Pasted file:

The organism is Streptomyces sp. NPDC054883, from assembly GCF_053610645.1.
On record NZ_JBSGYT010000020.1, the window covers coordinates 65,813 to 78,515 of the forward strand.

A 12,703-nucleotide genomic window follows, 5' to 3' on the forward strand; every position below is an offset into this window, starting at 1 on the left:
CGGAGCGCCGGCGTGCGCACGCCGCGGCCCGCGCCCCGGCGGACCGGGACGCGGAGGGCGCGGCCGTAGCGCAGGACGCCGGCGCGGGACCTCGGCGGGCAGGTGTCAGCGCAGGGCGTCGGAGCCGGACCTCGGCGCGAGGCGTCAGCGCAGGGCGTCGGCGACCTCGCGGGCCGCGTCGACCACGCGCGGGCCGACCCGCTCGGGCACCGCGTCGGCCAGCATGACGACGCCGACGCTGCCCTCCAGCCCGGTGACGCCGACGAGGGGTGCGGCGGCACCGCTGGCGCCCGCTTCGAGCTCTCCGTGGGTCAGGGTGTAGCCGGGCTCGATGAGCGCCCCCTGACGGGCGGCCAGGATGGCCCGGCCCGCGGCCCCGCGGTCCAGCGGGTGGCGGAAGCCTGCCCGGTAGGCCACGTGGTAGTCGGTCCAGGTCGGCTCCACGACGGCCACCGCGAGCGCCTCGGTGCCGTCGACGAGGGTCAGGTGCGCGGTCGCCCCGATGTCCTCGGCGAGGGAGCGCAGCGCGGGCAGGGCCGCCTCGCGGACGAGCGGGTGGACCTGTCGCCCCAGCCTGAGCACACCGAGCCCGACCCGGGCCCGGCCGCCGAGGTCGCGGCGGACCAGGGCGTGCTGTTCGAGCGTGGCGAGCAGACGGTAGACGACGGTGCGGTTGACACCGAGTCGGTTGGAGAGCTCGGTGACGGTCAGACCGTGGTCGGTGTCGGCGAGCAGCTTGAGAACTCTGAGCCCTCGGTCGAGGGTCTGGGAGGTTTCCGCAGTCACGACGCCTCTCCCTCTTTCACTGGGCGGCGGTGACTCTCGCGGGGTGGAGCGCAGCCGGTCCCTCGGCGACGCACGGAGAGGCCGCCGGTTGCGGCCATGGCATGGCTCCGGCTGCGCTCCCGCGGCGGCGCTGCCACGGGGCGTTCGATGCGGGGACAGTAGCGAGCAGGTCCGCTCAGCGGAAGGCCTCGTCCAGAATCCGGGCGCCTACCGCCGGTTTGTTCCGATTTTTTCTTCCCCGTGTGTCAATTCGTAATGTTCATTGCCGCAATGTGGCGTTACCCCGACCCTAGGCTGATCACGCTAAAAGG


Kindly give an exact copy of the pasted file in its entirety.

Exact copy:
The organism is Streptomyces sp. NPDC054883, from assembly GCF_053610645.1.
On record NZ_JBSGYT010000020.1, the window covers coordinates 65,813 to 78,515 of the forward strand.

A 12,703-nucleotide genomic window follows, 5' to 3' on the forward strand; every position below is an offset into this window, starting at 1 on the left:
CGGAGCGCCGGCGTGCGCACGCCGCGGCCCGCGCCCCGGCGGACCGGGACGCGGAGGGCGCGGCCGTAGCGCAGGACGCCGGCGCGGGACCTCGGCGGGCAGGTGTCAGCGCAGGGCGTCGGAGCCGGACCTCGGCGCGAGGCGTCAGCGCAGGGCGTCGGCGACCTCGCGGGCCGCGTCGACCACGCGCGGGCCGACCCGCTCGGGCACCGCGTCGGCCAGCATGACGACGCCGACGCTGCCCTCCAGCCCGGTGACGCCGACGAGGGGTGCGGCGGCACCGCTGGCGCCCGCTTCGAGCTCTCCGTGGGTCAGGGTGTAGCCGGGCTCGATGAGCGCCCCCTGACGGGCGGCCAGGATGGCCCGGCCCGCGGCCCCGCGGTCCAGCGGGTGGCGGAAGCCTGCCCGGTAGGCCACGTGGTAGTCGGTCCAGGTCGGCTCCACGACGGCCACCGCGAGCGCCTCGGTGCCGTCGACGAGGGTCAGGTGCGCGGTCGCCCCGATGTCCTCGGCGAGGGAGCGCAGCGCGGGCAGGGCCGCCTCGCGGACGAGCGGGTGGACCTGTCGCCCCAGCCTGAGCACACCGAGCCCGACCCGGGCCCGGCCGCCGAGGTCGCGGCGGACCAGGGCGTGCTGTTCGAGCGTGGCGAGCAGACGGTAGACGACGGTGCGGTTGACACCGAGTCGGTTGGAGAGCTCGGTGACGGTCAGACCGTGGTCGGTGTCGGCGAGCAGCTTGAGAACTCTGAGCCCTCGGTCGAGGGTCTGGGAGGTTTCCGCAGTCACGACGCCTCTCCCTCTTTCACTGGGCGGCGGTGACTCTCGCGGGGTGGAGCGCAGCCGGTCCCTCGGCGACGCACGGAGAGGCCGCCGGTTGCGGCCATGGCATGGCTCCGGCTGCGCTCCCGCGGCGGCGCTGCCACGGGGCGTTCGATGCGGGGACAGTAGCGAGCAGGTCCGCTCAGCGGAAGGCCTCGTCCAGAATCCGGGCGCCTACCGCCGGTTTGTTCCGATTTTTTCTTCCCCGTGTGTCAATTCGTAATGTTCATTGCCGCAATGTGGCGTTACCCCGACCCTAGGCTGATCACGCTAAAAGG